12. 12.
    Gent, I., MacIntyre, E., Prosser, P., Smith, B., Walsh, T.: An empirical study of dynamic variable ordering heuristics for the constraint satisfaction problem. In: Freuder, E.C. (ed.) CP 1996. LNCS, vol. 1118, pp. 179–193. Springer, Heidelberg (1996)CrossRefGoogle Scholar
  13. 13.
    Holland, J.: Adaptation in Natural and Artificial Systems. The University of Michigan Press (1975)Google Scholar
  14. 14.
    MacIntyre, E., Prosser, P., Smith, B.M., Walsh, T.: Random constraint satisfaction: Theory meets practice. In: Maher, M.J., Puget, J.-F. (eds.) CP 1998. LNCS, vol. 1520, pp. 325–339. Springer, Heidelberg (1998)CrossRefGoogle Scholar
  15. 15.
    Mackworth, A.K.: Consistency in networks of relations. Artificial Intelligence 8(1), 99–118 (1977)MathSciNetzbMATHCrossRefGoogle Scholar
  16. 16.
    Minton, S.: An analytic learning system for specializing heuristics. In: Proceedings of the 13th International Joint Conference on Artificial Intelligence (IJCAI 1993), pp. 922–929. Morgan Kaufmann (1993)Google Scholar
  17. 17.
    Minton, S., Johnston, M.D., Phillips, A., Laird, P.: Minimizing conflicts: A heuristic repair method for CSP and scheduling problems. Artificial Intelligence 58, 161–205 (1992)MathSciNetzbMATHCrossRefGoogle Scholar
  18. 18.
    O’Mahony, E., Hebrard, E., Holland, A., Nugent, C., O’Sullivan, B.: Using case-based reasoning in an algorithm portfolio for constraint solving. In: Proceedings of the 19th Irish Conference on Artificial Intelligence and Cognitive Science (2008)Google Scholar
  19. 19.
    Ortiz-Bayliss, J.C., Terashima-Marín, H., Conant-Pablos, S.E.: Learning vector quantization for variable ordering in constraint satisfaction problems. Pattern Recognition Letters 34(4), 423–432 (2013)CrossRefGoogle Scholar
  20. 20.
    Petrovic, S., Qu, R.: Case-based reasoning as a heuristic selector in a hyper-heuristic for course timetabling problems. In: Proceedings of the 6th International Conference on Knowledge-Based Intelligent Information Engineering Systems and Applied Technologies (KES 2002), vol. 82, pp. 336–340 (2002)Google Scholar
  21. 21.
    Rossi, F., Petrie, C., Dhar, V.: On the equivalence of constraint satisfaction problems. In: Proceedings of the 9th European Conference on Artificial Intelligence, pp. 550–556 (1990)Google Scholar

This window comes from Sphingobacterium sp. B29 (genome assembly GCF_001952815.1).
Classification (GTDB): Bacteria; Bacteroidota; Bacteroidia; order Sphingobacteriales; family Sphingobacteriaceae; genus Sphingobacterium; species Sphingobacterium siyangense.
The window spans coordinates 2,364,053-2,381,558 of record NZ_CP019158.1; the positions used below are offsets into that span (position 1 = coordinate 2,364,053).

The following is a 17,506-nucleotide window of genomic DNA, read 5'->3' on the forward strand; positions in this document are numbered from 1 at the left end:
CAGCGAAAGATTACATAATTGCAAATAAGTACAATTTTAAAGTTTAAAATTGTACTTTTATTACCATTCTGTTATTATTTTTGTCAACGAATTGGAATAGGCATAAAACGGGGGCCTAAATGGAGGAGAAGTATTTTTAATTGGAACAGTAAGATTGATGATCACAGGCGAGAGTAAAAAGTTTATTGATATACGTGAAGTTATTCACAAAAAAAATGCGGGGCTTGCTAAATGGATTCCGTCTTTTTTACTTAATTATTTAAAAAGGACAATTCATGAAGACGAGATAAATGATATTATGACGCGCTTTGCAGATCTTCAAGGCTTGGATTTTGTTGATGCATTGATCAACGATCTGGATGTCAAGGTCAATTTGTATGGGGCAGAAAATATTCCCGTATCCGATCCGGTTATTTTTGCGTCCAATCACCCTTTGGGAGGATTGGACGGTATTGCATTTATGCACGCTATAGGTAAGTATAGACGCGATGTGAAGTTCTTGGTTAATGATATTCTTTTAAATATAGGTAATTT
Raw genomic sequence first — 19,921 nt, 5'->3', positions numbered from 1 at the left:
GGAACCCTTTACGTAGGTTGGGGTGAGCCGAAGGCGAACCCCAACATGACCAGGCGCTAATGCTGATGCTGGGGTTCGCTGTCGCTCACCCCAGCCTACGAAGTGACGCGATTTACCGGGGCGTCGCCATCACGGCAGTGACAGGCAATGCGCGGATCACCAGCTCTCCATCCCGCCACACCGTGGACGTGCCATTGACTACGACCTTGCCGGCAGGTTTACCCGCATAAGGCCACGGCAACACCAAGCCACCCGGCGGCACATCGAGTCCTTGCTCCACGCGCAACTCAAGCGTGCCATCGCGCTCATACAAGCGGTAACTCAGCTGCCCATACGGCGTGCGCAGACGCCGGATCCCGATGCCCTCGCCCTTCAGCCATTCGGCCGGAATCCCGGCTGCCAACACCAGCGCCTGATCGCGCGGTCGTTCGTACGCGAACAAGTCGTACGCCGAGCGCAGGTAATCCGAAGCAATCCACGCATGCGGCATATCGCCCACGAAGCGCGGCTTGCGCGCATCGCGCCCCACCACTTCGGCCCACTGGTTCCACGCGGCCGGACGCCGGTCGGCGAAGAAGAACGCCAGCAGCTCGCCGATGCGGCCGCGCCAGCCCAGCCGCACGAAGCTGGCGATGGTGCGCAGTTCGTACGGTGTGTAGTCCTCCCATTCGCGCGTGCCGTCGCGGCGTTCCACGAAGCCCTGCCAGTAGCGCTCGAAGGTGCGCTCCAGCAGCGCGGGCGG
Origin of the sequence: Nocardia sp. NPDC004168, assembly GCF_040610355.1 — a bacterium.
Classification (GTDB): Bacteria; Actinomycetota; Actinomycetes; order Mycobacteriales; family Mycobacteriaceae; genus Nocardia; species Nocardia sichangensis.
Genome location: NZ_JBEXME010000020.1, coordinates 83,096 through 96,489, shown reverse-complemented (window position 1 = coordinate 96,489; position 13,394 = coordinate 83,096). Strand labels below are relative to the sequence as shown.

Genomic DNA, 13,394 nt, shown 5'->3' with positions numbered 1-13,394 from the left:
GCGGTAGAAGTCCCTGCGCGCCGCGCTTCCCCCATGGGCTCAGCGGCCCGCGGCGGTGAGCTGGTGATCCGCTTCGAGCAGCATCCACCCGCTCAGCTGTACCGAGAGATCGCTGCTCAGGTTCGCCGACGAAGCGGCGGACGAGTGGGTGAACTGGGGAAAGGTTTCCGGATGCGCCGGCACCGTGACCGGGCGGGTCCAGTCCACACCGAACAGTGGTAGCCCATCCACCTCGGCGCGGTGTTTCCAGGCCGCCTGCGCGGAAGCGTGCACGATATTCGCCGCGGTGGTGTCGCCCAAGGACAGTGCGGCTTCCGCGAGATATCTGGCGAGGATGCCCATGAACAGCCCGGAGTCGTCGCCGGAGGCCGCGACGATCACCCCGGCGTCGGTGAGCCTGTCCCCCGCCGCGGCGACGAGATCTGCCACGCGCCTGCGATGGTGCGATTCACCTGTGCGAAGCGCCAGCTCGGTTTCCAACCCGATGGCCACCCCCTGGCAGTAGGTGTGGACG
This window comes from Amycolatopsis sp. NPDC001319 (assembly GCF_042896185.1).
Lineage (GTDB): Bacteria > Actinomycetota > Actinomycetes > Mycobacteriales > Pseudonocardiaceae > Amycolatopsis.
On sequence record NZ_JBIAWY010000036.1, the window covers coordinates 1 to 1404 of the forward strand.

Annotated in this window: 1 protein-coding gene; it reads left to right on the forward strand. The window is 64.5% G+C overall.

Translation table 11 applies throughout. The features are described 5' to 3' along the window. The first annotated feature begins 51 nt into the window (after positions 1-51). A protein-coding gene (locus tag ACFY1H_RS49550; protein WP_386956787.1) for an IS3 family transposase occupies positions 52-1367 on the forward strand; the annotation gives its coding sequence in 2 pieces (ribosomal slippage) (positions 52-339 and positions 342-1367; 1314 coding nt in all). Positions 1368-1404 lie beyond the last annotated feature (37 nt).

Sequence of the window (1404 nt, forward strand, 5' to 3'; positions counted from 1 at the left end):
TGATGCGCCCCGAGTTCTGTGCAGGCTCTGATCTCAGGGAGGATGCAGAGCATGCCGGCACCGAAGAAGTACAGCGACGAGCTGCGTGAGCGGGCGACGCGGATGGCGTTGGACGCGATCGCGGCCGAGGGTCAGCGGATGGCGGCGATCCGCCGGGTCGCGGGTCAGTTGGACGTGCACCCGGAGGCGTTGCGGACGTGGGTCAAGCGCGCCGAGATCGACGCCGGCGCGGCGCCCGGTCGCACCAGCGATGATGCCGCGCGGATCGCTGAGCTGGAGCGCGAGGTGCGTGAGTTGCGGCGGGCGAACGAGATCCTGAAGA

22. 22.
    Schwartz, S., Wah, B.: Automated parameter tuning in stereo vision under time constraints. In: Proceedings., Fourth International Conference on Tools with Artificial Intelligence, TAI 1992, pp. 162–169 (1992)Google Scholar
  23. 23.
    Soto, R., Crawford, B., Monfroy, E., Bustos, V.: Using autonomous search for generating good enumeration strategy blends in constraint programming. In: Murgante, B., Gervasi, O., Misra, S., Nedjah, N., Rocha, A.M.A.C., Taniar, D., Apduhan, B.O. (eds.) ICCSA 2012, Part III. LNCS, vol. 7335, pp. 607–617. Springer, Heidelberg (2012)CrossRefGoogle Scholar
  24. 24.
    Wallace, R.J.: Analysis of heuristic synergies. In: Hnich, B., Carlsson, M., Fages, F., Rossi, F. (eds.) CSCLP 2005. LNCS (LNAI), vol. 3978, pp. 73–87. Springer, Heidelberg (2006)CrossRefGoogle Scholar
  25. 25.
    Williams, C.P., Hogg, T.: Using deep structure to locate hard problems. In: Proceedings of AAAI 1992, pp. 472–477 (1992)Google Scholar

Copyright information

© Springer International Publishing Switzerland 2014

Authors and Affiliations

  • José Carlos Ortiz-Bayliss
    • 1
    Email author
  • Jorge Humberto Moreno-Scott
    • 2
  • Hugo Terashima-Marín
    • 2
  1. 1.Automated Scheduling, Optimisation and Planning (ASAP) School of Computer ScienceUniversity of NottinghamNottinghamUK
  2. 2.Tecnológico de MonterreyMonterreyMexico

Personalised recommendations